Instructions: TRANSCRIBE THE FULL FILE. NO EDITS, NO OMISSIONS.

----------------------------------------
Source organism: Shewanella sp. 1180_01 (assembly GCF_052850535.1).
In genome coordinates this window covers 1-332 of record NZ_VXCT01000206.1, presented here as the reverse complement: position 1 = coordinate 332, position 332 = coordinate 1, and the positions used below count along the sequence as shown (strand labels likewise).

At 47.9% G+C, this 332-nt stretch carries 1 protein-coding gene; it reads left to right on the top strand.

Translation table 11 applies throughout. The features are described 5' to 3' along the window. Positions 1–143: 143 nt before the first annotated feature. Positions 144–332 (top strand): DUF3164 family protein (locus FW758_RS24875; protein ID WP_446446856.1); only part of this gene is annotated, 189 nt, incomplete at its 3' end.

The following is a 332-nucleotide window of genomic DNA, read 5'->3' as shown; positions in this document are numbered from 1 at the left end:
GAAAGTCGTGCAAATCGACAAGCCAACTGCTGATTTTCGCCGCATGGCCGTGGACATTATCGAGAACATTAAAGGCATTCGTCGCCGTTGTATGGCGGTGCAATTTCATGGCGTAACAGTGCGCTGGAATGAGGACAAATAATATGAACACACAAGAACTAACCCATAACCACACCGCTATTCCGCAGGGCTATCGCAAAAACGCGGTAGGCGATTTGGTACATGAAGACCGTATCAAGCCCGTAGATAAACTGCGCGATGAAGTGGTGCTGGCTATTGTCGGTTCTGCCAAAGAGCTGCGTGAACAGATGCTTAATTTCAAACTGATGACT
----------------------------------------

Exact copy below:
Source organism: Shewanella sp. 1180_01 (assembly GCF_052850535.1).
In genome coordinates this window covers 1-332 of record NZ_VXCT01000206.1, presented here as the reverse complement: position 1 = coordinate 332, position 332 = coordinate 1, and the positions used below count along the sequence as shown (strand labels likewise).

At 47.9% G+C, this 332-nt stretch carries 1 protein-coding gene; it reads left to right on the top strand.

Translation table 11 applies throughout. The features are described 5' to 3' along the window. Positions 1–143: 143 nt before the first annotated feature. Positions 144–332 (top strand): DUF3164 family protein (locus FW758_RS24875; protein ID WP_446446856.1); only part of this gene is annotated, 189 nt, incomplete at its 3' end.

The following is a 332-nucleotide window of genomic DNA, read 5'->3' as shown; positions in this document are numbered from 1 at the left end:
GAAAGTCGTGCAAATCGACAAGCCAACTGCTGATTTTCGCCGCATGGCCGTGGACATTATCGAGAACATTAAAGGCATTCGTCGCCGTTGTATGGCGGTGCAATTTCATGGCGTAACAGTGCGCTGGAATGAGGACAAATAATATGAACACACAAGAACTAACCCATAACCACACCGCTATTCCGCAGGGCTATCGCAAAAACGCGGTAGGCGATTTGGTACATGAAGACCGTATCAAGCCCGTAGATAAACTGCGCGATGAAGTGGTGCTGGCTATTGTCGGTTCTGCCAAAGAGCTGCGTGAACAGATGCTTAATTTCAAACTGATGACT